LAWRENCE — The University of Kansas is mourning the death of longtime supporter and engineering alumnus Mike Shinn. A native of Topeka, Shinn died Monday night in his hometown of Shaker Heights, Ohio. He was 72.
Shinn had a long and distinguished history of stalwart service and support to the university and the School of Engineering. He was honored in 2004 by the KU Alumni Association with its Fred Ellsworth Medallion, KU’s highest honor for volunteer service to the university. He was awarded the Distinguished Engineering Service Award in 2008. At the time of his death, he served on the KU Endowment board of trustees and the School of Engineering advisory board.
"On behalf of the KU community, I extend heartfelt condolences to Michael Shinn's family, friends and colleagues,” Chancellor Bernadette Gray-Little said. “I had the honor of knowing Mike both as a wonderful person and as a tremendous advocate for the university. He was passionate about KU, especially our engineering school and our efforts to improve our recruitment of minority students. We will miss him greatly, and we wish his family and friends comfort during this difficult time."
Shinn also helped found the KU Alumni Association’s Black Alumni Network and the African-American Leaders and Innovators Project. He served on the Black Alumni Network’s board of directors, and he was a director on the KU Alumni Association’s national board from 1978 to 1983.
“His passing is not only a loss for the university but also to humanity. Mike was one of the most well-respected people I have ever known,” KU Alumni Association President Kevin Corbett said.
Shinn was elected a KU Endowment Trustee and appointed to the Governance Committee in 2004. He was serving as the chair of the Trustee Diversity Task Force and was a member of the Steering Committee for the Far Above campaign.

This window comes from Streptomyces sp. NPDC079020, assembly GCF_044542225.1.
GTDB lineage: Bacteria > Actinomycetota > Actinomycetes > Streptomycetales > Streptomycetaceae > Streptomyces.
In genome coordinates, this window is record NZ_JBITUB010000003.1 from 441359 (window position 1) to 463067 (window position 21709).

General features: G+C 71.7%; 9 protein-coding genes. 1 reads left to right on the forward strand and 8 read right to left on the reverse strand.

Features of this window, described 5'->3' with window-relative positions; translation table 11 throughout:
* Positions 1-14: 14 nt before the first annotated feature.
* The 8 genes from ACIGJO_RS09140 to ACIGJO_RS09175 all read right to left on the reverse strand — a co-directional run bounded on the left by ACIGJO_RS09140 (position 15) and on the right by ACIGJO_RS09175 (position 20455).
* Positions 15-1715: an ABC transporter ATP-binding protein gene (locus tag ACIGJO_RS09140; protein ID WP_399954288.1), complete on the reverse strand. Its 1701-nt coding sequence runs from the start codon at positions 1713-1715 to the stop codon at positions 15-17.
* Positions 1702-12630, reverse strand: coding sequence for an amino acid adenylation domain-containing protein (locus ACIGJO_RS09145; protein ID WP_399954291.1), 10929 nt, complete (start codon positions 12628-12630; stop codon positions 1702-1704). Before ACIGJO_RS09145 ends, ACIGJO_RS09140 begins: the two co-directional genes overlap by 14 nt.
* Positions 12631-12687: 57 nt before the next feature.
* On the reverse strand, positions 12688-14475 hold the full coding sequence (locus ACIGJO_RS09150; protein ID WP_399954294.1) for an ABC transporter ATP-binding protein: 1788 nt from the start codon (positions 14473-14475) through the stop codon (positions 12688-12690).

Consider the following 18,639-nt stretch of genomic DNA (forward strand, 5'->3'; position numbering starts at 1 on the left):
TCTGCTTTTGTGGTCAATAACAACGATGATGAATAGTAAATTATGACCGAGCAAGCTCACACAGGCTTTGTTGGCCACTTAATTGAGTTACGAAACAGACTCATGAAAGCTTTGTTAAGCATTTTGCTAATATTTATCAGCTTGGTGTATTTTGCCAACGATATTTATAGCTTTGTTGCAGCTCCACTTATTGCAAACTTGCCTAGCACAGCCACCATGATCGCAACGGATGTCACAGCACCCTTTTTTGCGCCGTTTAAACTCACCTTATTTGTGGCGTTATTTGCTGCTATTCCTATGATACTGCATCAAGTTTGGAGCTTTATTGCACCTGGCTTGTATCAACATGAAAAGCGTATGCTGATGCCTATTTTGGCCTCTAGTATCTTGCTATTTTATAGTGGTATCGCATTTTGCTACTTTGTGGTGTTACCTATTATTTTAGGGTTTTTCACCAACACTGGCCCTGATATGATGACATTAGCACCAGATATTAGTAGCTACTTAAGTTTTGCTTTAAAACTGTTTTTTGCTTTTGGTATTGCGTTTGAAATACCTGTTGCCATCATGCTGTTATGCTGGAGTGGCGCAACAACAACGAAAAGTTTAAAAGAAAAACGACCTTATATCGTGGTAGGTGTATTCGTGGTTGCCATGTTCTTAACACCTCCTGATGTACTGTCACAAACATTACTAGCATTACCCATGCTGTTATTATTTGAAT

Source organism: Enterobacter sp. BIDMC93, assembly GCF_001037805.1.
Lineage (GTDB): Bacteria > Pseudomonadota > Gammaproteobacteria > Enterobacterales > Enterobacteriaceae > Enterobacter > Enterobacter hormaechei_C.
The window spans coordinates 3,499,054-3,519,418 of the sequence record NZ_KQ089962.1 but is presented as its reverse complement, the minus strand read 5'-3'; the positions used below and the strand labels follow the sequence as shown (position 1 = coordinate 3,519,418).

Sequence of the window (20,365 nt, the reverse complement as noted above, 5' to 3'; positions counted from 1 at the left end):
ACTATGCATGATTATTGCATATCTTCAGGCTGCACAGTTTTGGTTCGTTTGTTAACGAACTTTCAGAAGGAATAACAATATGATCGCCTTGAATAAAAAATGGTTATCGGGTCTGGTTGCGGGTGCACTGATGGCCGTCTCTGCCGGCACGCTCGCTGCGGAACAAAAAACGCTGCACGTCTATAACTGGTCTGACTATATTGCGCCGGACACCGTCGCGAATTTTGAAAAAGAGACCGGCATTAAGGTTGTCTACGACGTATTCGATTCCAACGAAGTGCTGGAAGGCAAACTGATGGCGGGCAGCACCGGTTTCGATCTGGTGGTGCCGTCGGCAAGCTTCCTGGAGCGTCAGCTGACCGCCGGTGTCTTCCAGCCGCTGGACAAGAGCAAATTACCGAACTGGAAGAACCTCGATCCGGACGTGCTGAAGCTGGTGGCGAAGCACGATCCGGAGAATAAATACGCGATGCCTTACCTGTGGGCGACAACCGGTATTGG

“Mike was passionate in his support of KU, because he wanted current and future generations of students to benefit from the same opportunities and experiences he enjoyed as a Jayhawk,” KU Endowment President Dale Seuferling said. “As recently as last week, he chaired a meeting of the Diversity Task Force. I will miss his warm, broad smile under that Jayhawk baseball cap.”
Shinn also lettered in football and led the KU football team as co-captain, earning Academic All-America and dean’s honor roll recognition. He was selected by the Green Bay Packers in the 1965 NFL draft but opted for a career in industry.
Shinn earned his degree in aeronautical engineering in 1966 and was hired as a process control engineer for General Electric in Cleveland. He earned an MBA from Case Western Reserve University and was made quality control supervisor at GE’s Memphis plant in 1972.
From 1976 to 1979, Shinn worked as a production manager at Ford Motor Co.
He returned to GE to manage corporate recruiting and university development. He spurred the creation of GE’s African-American Forum, a personal and professional development program for black employees. He retired from GE in 1999. Shinn later worked as a certified financial planner for Shinn Financial Services.
“Mike leaves an indelible mark on KU and the School of Engineering, and we are forever thankful for his guidance and support,” said Michael Branicky, dean of the School of Engineering. “He was thoughtful, kind and generous. His contributions over the years are immeasurable, but his efforts to expand opportunities for minority students and increase diversity throughout the school deserve special recognition. He will be missed.”
In 2000, Shinn and his wife, Joyce, established the Mike Shinn Scholars program for minorities in engineering at KU. Since that time, 59 Shinn Scholars have completed degrees.
“Mike was such a strong advocate for School of Engineering diversity programs and minority engineering education across the country,” said Florence Boldridge, director of Diversity and Women’s Programs at the School of Engineering. “We will certainly miss his generosity of time, financial support and commitment to minority engineering education.”
Funeral services are set for 11 a.m. Saturday, March 21, at Mt. Zion Congregational Church in Cleveland. Shinn is survived by his wife, Joyce, and son, Stephen. He was preceded in death by a daughter, Colynn.